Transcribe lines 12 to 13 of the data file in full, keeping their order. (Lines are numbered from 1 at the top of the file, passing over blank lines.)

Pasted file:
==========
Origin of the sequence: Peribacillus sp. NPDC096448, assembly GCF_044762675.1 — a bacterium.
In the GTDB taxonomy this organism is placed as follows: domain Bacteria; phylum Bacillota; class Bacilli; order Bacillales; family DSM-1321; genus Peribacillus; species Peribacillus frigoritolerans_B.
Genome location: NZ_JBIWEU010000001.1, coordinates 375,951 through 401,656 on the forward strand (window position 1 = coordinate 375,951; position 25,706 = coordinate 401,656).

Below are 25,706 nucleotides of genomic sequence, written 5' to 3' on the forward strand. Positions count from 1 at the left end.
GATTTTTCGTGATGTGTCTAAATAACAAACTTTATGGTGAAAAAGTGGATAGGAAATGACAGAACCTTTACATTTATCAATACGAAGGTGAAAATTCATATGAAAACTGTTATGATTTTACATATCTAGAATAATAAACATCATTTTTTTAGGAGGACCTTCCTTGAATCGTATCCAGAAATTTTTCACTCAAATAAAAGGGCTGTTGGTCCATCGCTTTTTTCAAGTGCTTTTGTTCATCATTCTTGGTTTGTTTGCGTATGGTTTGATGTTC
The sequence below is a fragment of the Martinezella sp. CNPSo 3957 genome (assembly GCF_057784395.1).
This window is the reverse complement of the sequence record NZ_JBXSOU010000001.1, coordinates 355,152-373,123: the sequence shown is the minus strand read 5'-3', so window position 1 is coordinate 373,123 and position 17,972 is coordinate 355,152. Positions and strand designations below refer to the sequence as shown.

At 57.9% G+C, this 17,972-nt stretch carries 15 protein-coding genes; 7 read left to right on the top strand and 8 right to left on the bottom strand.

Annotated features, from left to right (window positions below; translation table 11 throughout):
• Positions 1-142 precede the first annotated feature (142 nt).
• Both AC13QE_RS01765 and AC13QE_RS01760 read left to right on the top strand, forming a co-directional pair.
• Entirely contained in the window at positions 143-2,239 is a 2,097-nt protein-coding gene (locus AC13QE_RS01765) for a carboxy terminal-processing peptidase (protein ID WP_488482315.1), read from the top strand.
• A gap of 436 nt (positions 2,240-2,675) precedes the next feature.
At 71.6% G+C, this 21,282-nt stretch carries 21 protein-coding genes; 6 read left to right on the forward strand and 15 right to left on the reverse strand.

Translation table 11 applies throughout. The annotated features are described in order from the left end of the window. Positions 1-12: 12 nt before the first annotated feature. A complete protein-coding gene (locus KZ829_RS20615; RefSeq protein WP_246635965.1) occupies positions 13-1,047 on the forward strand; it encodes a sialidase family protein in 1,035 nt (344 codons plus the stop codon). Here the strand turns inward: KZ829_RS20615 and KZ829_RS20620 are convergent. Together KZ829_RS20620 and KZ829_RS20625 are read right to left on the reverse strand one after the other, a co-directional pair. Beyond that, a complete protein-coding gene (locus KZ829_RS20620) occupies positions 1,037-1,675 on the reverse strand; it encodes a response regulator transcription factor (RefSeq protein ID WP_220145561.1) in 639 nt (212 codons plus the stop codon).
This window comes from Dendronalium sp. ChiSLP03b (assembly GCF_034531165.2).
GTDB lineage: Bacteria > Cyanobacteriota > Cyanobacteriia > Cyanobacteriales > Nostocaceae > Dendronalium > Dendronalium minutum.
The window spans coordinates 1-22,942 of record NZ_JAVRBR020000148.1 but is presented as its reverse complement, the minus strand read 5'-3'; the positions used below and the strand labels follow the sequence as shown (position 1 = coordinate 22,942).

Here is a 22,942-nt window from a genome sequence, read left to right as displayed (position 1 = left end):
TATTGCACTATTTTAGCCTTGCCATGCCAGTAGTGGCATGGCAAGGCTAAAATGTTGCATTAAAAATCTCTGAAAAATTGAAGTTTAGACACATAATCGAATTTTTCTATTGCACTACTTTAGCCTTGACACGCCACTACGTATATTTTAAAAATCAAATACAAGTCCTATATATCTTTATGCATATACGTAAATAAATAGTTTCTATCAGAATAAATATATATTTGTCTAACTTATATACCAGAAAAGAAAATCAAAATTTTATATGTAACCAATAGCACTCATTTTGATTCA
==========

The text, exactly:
• Entirely contained in the window at positions 143-2,239 is a 2,097-nt protein-coding gene (locus AC13QE_RS01765) for a carboxy terminal-processing peptidase (protein ID WP_488482315.1), read from the top strand.
• A gap of 436 nt (positions 2,240-2,675) precedes the next feature.